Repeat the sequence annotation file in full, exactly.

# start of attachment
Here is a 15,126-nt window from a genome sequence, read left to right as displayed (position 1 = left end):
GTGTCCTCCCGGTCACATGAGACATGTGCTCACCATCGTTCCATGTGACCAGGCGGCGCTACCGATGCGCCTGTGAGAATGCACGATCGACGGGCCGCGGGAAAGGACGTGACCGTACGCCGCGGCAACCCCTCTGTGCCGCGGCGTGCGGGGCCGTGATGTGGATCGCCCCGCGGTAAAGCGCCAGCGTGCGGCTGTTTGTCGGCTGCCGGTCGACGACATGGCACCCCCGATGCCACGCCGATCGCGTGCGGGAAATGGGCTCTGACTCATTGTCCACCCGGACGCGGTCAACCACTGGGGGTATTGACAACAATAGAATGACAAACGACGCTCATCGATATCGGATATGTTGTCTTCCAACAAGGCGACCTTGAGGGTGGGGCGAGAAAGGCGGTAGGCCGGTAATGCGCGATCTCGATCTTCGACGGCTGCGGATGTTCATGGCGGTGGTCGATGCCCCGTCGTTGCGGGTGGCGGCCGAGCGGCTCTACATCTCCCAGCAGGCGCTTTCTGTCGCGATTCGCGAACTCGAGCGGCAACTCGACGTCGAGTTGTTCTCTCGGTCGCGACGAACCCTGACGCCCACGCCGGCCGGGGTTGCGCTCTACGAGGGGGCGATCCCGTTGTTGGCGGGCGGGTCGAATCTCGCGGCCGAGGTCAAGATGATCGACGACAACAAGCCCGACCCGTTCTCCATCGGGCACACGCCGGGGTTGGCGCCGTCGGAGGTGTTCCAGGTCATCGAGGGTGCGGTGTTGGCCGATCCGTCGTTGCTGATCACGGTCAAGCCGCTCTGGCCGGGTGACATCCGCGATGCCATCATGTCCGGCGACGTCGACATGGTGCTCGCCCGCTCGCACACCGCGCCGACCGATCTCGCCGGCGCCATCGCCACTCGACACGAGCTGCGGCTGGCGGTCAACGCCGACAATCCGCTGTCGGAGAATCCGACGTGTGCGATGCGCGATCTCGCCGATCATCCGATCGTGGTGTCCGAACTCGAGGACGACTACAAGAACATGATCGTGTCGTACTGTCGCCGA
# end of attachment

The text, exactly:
Here is a 15,126-nt window from a genome sequence, read left to right as displayed (position 1 = left end):
GTGTCCTCCCGGTCACATGAGACATGTGCTCACCATCGTTCCATGTGACCAGGCGGCGCTACCGATGCGCCTGTGAGAATGCACGATCGACGGGCCGCGGGAAAGGACGTGACCGTACGCCGCGGCAACCCCTCTGTGCCGCGGCGTGCGGGGCCGTGATGTGGATCGCCCCGCGGTAAAGCGCCAGCGTGCGGCTGTTTGTCGGCTGCCGGTCGACGACATGGCACCCCCGATGCCACGCCGATCGCGTGCGGGAAATGGGCTCTGACTCATTGTCCACCCGGACGCGGTCAACCACTGGGGGTATTGACAACAATAGAATGACAAACGACGCTCATCGATATCGGATATGTTGTCTTCCAACAAGGCGACCTTGAGGGTGGGGCGAGAAAGGCGGTAGGCCGGTAATGCGCGATCTCGATCTTCGACGGCTGCGGATGTTCATGGCGGTGGTCGATGCCCCGTCGTTGCGGGTGGCGGCCGAGCGGCTCTACATCTCCCAGCAGGCGCTTTCTGTCGCGATTCGCGAACTCGAGCGGCAACTCGACGTCGAGTTGTTCTCTCGGTCGCGACGAACCCTGACGCCCACGCCGGCCGGGGTTGCGCTCTACGAGGGGGCGATCCCGTTGTTGGCGGGCGGGTCGAATCTCGCGGCCGAGGTCAAGATGATCGACGACAACAAGCCCGACCCGTTCTCCATCGGGCACACGCCGGGGTTGGCGCCGTCGGAGGTGTTCCAGGTCATCGAGGGTGCGGTGTTGGCCGATCCGTCGTTGCTGATCACGGTCAAGCCGCTCTGGCCGGGTGACATCCGCGATGCCATCATGTCCGGCGACGTCGACATGGTGCTCGCCCGCTCGCACACCGCGCCGACCGATCTCGCCGGCGCCATCGCCACTCGACACGAGCTGCGGCTGGCGGTCAACGCCGACAATCCGCTGTCGGAGAATCCGACGTGTGCGATGCGCGATCTCGCCGATCATCCGATCGTGGTGTCCGAACTCGAGGACGACTACAAGAACATGATCGTGTCGTACTGTCGCCGA